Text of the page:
Fitting into the straight man stereotype meant being cold, unfeeling, and invulnerable. Otherwise there would be other men ready to take advantage of my vulnerability. I sometimes envied gay men because it was socially permissible for them to be sensitive, to express themselves openly. It was expected of them to be emotional whereas in the straight world, being a feeling man was looked upon as being weak and impotent. There was too much of a stigma to being labeled this way and I was at a stage in my life where I didn't know how to handle this. I was insecure in my masculine identity and didn't know how to approach other men for help.

One thing I did know: I would not go around womanizing or using women as I saw other men doing. What I didn't realize back then was that this feeling of being overly responsible was also holding me back in my love life. The mix of concern over women's oppression and my own lack of self-esteem became a noose around my neck. I certainly had strong desires for the women I was attracted to. But, I associated any approach and seduction toward them with the cheap come-on lines I'd been hearing since boyhood, as guys strategized about how to conquer their victims and "get over" on the girl they are hitting on. I could not do this. It would not be me. Yet feeling like I had nothing else to offer, I wound up depriving myself of love, frustrated, lonely, and miserable over all the missed opportunities.

Although there were losses, there were also great gains, however. I refused to play the destructive game of oppressing women, and succeeding in breaking the pattern of violence I had grown with. I learned that women are not the only victims of machisimo, either - far from it. Men are victims of sexism, too. We lose out on living in harmony with our sisters in an equal setting. We lose out on being educated about what it means to be a healthy, loving man. I may not have been given these tools as a boy, but I knew instinctively how wrong it was to treat a woman as less than myself. I also have plenty to share with other young men who are struggling with violence in their own households and lack positive, enlightened, male role models. The best thing of all that I can do is to mirror what a healthy relationship with a woman looks like - one that benefits both sexes equally and leaves me my respect as a man. It gives me strength to know this is possible. It also gives me hope for the future.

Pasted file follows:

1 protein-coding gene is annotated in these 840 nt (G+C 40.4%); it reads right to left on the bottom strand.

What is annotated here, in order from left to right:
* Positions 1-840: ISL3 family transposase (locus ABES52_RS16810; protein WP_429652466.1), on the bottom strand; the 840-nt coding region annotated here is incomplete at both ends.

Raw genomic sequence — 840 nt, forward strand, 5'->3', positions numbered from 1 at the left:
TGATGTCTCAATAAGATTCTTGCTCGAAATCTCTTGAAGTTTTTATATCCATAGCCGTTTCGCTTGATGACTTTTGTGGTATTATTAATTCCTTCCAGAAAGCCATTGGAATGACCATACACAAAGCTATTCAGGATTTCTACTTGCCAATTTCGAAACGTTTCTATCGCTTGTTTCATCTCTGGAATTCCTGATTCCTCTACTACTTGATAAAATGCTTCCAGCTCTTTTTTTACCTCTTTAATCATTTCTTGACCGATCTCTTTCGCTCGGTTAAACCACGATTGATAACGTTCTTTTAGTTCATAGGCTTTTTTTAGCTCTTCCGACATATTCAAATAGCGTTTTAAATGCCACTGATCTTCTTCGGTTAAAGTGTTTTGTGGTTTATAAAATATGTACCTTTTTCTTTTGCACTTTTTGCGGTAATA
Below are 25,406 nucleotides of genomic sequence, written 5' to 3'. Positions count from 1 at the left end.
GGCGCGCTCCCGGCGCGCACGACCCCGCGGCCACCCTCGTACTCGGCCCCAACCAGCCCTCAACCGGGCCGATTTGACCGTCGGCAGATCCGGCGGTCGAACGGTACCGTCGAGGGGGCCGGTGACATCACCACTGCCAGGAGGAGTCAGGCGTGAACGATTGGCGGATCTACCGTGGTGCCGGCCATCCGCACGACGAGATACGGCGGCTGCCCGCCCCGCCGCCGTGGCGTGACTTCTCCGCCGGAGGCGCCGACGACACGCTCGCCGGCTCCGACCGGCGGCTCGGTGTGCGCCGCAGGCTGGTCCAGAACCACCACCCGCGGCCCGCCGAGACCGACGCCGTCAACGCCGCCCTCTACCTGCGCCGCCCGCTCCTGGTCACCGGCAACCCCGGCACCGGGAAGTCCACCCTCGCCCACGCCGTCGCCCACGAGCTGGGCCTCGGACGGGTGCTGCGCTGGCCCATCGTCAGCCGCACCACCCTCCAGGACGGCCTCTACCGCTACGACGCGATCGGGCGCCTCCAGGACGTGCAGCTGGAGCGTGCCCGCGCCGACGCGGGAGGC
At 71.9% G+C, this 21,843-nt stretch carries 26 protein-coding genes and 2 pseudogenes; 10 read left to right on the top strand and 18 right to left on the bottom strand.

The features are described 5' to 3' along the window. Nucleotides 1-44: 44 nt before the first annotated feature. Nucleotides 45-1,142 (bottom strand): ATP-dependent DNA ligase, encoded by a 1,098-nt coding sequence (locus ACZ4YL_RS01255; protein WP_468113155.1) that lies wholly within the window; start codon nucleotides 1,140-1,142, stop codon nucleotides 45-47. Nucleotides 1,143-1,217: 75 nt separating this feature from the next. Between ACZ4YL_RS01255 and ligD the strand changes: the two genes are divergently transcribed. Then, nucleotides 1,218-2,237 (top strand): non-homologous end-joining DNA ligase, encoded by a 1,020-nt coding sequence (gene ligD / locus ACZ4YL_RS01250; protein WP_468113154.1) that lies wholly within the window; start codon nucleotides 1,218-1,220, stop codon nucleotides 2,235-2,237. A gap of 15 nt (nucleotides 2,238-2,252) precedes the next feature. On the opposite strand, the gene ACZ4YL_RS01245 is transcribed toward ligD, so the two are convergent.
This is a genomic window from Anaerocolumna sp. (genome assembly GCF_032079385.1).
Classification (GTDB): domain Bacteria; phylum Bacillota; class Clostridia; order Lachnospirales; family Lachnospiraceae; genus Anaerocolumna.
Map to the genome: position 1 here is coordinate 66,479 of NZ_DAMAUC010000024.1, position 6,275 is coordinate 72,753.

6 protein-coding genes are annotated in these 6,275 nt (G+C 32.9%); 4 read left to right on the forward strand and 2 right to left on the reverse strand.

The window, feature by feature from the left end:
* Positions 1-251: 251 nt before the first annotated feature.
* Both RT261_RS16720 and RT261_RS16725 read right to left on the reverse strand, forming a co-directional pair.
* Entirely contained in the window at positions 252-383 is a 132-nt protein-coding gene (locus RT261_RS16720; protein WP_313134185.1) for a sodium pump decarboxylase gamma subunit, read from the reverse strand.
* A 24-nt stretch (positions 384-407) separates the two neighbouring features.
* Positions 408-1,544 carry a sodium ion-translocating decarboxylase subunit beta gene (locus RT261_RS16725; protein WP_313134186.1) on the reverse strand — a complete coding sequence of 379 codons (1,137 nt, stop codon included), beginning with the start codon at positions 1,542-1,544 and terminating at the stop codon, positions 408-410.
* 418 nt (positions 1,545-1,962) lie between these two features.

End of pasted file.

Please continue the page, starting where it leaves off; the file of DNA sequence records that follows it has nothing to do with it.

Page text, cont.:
A native of Brooklyn, Cesar Bayona received his B.S. in Information Systems Management at New York University currently works as a Financial Analyst for a New York based hospital. He is the proud father of a flourishing young woman who embodies his admiration and respect. Cesar is also a musician and political activist who has spent the past two decades working on social issues intended to "genuinely change the world for the better."